Dal is a Hindi word that refers to an Indian dish made with dry lentils, or legumes. It is sometimes spelt as Dhal or Daal. In India, Dal is a staple and consumed almost daily by most households in India. Dal is not consumed on its own in India, rather it’s eaten with rice or flat bread called roti or chapati, combined with different chutneys, pickles and curd (yogurt). Combining Dal with other whole grains (rice/wheat -in the form of roti) nuts and seeds (in the form of chutneys), and curd, creates a complete vegetarian meal providing protein, fat and carbohydrates.
There are so many different ways to make Dal and each region has their own version. In fact, each household will prepare Dal based on the region they come from and perhaps from a recipe that has been made for generations in their household. For example, in the south of India a dish called Sambhar, made mainly of lentils, is a favourite way to eat Dal by most south Indians. In the North of India, Dal Makhani and Dal Tadka are most commonly eaten and loved. Ask any Indian and they will tell you what Dal means to them. There is nothing more comforting and irreplaceable that a plate of home-cooked dal and chawal (rice).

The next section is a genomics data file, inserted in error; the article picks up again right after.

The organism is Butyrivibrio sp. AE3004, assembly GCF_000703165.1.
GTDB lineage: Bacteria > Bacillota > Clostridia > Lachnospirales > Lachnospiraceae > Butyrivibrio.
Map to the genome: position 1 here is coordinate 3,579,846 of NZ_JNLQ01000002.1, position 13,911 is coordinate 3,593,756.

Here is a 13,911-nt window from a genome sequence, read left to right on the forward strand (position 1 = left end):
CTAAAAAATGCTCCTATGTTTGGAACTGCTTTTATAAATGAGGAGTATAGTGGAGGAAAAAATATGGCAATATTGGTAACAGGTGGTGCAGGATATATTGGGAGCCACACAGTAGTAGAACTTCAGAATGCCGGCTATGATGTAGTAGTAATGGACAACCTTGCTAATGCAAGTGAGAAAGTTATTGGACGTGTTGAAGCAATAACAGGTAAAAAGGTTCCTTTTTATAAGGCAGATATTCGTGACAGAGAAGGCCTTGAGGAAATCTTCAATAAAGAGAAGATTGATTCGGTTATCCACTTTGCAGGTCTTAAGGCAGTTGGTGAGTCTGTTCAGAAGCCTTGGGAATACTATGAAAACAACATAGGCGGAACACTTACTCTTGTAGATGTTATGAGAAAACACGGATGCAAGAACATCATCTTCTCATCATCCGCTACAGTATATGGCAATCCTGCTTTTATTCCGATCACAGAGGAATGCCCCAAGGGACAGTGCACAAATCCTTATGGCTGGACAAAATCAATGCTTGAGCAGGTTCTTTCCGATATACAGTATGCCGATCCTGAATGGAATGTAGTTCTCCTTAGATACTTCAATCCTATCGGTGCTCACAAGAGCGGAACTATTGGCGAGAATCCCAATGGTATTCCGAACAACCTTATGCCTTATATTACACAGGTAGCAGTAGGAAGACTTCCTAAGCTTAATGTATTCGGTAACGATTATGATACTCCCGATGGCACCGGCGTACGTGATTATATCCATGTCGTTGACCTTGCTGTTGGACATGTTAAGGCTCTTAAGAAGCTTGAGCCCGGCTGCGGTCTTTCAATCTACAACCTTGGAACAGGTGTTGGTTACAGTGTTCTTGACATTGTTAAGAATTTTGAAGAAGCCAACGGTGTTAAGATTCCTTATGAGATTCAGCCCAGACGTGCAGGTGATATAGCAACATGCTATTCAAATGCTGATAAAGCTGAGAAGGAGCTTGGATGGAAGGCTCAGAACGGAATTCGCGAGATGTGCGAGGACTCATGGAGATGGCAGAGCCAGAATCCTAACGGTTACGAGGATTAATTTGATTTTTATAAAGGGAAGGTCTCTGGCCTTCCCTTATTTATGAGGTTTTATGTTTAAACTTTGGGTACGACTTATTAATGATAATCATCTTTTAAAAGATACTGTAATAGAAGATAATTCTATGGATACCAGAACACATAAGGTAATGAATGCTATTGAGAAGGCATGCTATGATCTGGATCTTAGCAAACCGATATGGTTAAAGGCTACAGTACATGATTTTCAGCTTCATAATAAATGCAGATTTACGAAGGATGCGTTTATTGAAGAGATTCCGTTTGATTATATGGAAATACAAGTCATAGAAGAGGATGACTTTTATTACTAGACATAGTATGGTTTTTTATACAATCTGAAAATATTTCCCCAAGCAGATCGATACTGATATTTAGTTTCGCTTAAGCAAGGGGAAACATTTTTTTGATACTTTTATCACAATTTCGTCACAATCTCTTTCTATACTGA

I distinctly remember the sound of a pressure cooker releasing steam when Dal was being prepared for the afternoon meal in my family home, in the south of India. In fact, that sound is SO comforting to my ears, till this day. I have very fond memories of being on my bicycle, rushing off somewhere, and hearing the whistles of pressure cookers releasing steam across my neighbourhood during mid-morning. This alone will tell you how important Dal as a dish is to the Indian sub-continent.
Maa Ki Dal is a north Indian speciality dal. This, is my way of making this north Indian black dal, to suit my family. When my children were little, they hated bits of pieces of ginger, garlic and tomatoes in their dal. If they got a small piece in their mouth, they made a fuss to eat their dal, no matter which way I cooked it. I then started using a Vitamix blender to blend the garlic, ginger, onions and tomatoes, so that it wouldn’t be detected by my kids taste buds! It worked and they never complained ever again!